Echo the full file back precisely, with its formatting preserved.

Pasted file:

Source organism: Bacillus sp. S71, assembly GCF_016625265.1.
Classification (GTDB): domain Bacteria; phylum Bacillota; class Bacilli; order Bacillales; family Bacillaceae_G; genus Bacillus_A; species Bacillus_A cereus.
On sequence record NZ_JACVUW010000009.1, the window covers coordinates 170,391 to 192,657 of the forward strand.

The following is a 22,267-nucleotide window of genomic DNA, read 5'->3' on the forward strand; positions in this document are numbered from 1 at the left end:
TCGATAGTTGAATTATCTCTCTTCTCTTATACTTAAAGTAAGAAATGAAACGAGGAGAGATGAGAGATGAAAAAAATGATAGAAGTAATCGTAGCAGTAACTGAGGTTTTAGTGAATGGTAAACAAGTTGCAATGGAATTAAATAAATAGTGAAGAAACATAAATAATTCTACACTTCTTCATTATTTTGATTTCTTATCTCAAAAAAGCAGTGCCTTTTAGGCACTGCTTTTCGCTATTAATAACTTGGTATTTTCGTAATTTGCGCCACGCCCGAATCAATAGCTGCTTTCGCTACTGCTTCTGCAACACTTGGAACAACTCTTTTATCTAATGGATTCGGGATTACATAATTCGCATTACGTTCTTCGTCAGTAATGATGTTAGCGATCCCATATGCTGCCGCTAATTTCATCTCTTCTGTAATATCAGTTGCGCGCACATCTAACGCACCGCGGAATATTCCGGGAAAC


Source organism: Bacillus sp. S71, assembly GCF_016625265.1.
Classification (GTDB): domain Bacteria; phylum Bacillota; class Bacilli; order Bacillales; family Bacillaceae_G; genus Bacillus_A; species Bacillus_A cereus.
On sequence record NZ_JACVUW010000009.1, the window covers coordinates 170,391 to 192,657 of the forward strand.

The following is a 22,267-nucleotide window of genomic DNA, read 5'->3' on the forward strand; positions in this document are numbered from 1 at the left end:
TCGATAGTTGAATTATCTCTCTTCTCTTATACTTAAAGTAAGAAATGAAACGAGGAGAGATGAGAGATGAAAAAAATGATAGAAGTAATCGTAGCAGTAACTGAGGTTTTAGTGAATGGTAAACAAGTTGCAATGGAATTAAATAAATAGTGAAGAAACATAAATAATTCTACACTTCTTCATTATTTTGATTTCTTATCTCAAAAAAGCAGTGCCTTTTAGGCACTGCTTTTCGCTATTAATAACTTGGTATTTTCGTAATTTGCGCCACGCCCGAATCAATAGCTGCTTTCGCTACTGCTTCTGCAACACTTGGAACAACTCTTTTATCTAATGGATTCGGGATTACATAATTCGCATTACGTTCTTCGTCAGTAATGATGTTAGCGATCCCATATGCTGCCGCTAATTTCATCTCTTCTGTAATATCAGTTGCGCGCACATCTAACGCACCGCGGAATATTCCGGGAAAC